- Planting of the 2019/20 main season cereal crop started in mid-October in Southern Africa and rainfall from October through mid-November has been below-average across a number of areas (Figure 1).
- Seasonal rainfall normally spans from October to March across the region with December to February (DJF) rainfall being key for crop establishment and development.
- The latest seasonal forecast models indicate below-normal December to February (DJF) rainfall across the southern half of the region, spanning from southern Zambia to Namibia and south through South Africa (Figure 2).
- Persistent drier than normal conditions during this DJF period may affect crop establishment and suppress crop yields.
- This follows already dry conditions and low reservoir levels, carried over from the previous poor 2018/19 main season.
- Areas forecast to receive below-average rainfall include those areas impacted by the 2018/19 drought. Food security and access will be of increasing concern if forecast below-average rains materialize.
Figure 1. Seasonal rainfall accumulation anomaly from October 1 through November 15 compared to the long-term average from 1981-2010. Source: USGS/ EROS.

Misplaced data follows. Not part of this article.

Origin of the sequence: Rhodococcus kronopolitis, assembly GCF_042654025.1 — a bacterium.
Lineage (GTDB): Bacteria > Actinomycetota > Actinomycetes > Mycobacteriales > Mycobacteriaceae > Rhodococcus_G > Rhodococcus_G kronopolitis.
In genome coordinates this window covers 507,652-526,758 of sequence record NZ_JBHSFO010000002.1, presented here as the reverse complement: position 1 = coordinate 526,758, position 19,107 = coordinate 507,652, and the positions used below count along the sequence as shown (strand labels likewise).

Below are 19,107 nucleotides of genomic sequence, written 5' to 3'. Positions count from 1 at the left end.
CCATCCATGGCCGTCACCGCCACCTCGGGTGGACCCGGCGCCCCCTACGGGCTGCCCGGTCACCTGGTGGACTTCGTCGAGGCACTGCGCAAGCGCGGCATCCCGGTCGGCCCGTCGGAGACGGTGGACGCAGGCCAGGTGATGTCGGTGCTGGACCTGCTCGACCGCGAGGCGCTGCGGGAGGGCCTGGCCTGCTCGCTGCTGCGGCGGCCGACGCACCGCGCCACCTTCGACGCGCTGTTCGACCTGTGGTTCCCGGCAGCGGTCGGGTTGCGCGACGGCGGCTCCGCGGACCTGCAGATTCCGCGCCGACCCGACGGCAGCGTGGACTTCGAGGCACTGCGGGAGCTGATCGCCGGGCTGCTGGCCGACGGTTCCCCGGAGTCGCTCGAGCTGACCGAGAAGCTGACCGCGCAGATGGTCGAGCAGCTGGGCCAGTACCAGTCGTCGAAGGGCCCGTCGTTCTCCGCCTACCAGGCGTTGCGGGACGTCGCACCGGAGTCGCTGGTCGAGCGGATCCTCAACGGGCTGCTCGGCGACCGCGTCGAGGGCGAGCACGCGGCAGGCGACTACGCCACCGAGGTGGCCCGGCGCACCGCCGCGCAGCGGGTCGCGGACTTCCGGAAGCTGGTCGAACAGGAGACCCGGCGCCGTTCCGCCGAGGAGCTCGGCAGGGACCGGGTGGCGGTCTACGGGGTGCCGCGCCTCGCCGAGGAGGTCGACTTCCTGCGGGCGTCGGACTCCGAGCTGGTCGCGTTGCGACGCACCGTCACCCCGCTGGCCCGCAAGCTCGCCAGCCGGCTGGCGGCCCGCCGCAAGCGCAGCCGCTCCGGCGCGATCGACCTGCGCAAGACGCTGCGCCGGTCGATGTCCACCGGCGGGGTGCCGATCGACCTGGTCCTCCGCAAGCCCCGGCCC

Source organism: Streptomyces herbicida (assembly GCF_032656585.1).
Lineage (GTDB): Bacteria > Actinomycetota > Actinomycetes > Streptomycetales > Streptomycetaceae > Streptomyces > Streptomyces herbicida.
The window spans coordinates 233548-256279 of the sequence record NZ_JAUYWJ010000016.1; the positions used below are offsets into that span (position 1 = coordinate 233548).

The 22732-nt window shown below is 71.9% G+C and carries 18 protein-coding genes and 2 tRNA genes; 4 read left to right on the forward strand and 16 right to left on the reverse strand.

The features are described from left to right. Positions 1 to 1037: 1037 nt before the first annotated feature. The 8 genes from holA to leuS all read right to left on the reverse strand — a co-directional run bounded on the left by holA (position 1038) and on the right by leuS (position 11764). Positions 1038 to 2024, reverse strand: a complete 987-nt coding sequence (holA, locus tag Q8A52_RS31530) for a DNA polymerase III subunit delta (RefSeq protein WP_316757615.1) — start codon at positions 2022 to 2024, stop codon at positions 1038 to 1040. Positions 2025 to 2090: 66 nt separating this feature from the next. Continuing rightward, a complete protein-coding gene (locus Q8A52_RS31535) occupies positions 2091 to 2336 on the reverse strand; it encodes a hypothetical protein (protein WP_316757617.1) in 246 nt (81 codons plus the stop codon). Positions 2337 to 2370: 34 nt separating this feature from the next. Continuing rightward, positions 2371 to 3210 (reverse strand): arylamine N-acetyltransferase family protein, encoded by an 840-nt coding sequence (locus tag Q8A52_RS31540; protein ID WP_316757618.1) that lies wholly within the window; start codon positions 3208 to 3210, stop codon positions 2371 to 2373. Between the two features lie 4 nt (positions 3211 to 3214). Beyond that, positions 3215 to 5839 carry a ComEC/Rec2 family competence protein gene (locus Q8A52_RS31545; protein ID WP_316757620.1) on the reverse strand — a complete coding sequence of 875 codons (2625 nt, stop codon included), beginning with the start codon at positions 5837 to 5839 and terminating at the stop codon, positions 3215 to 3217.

In Southern Africa, planting of the 2019/20 main season cereals started in mid-October and November. Carryover dry conditions from the previous poor 2018/19 main season have caused concern across the region, reflecting the already low reservoir levels, soil moisture deficits, and ongoing food insecurity. From the start of the season through early November, a number of areas received below-average rainfall (Figure 1). The November 14 weather forecast from the NOAA Climate Prediction Center (CPC) predicts many of those areas could see mixed rainfall conditions during the remainder of November. Drier than normal conditions are forecast in central and southern South Africa, which constitute some of the key cereal-producing provinces of the country. The latest NOAA CPC GEFS forecasts can be viewed here, and the 5-day, 10-day, and 15-day forecast amounts relative to CHIRPS data can be viewed here.
Seasonal rainfall across Southern Africa normally spans from October to March, with key rainfall occurring during the December and February DJF period, during which the bulk of the rains are received. However, recent forecast models indicate DJF rainfall will likely be below-average across much of the region during the 2019/20 main cropping season. The latest forecast from the North American Multi-Model Ensemble (NMME) predicts below-normal DJF rainfall for the southern half of the region, spanning coast to coast from Namibia to Mozambique, and southwards from Zambia through South Africa (Figure 2). This area includes those locations impacted by the severe 2018/19 drought and many areas that have experienced recurring droughts in the last 5 years.
December to February Seasonal Rainfall Outlook: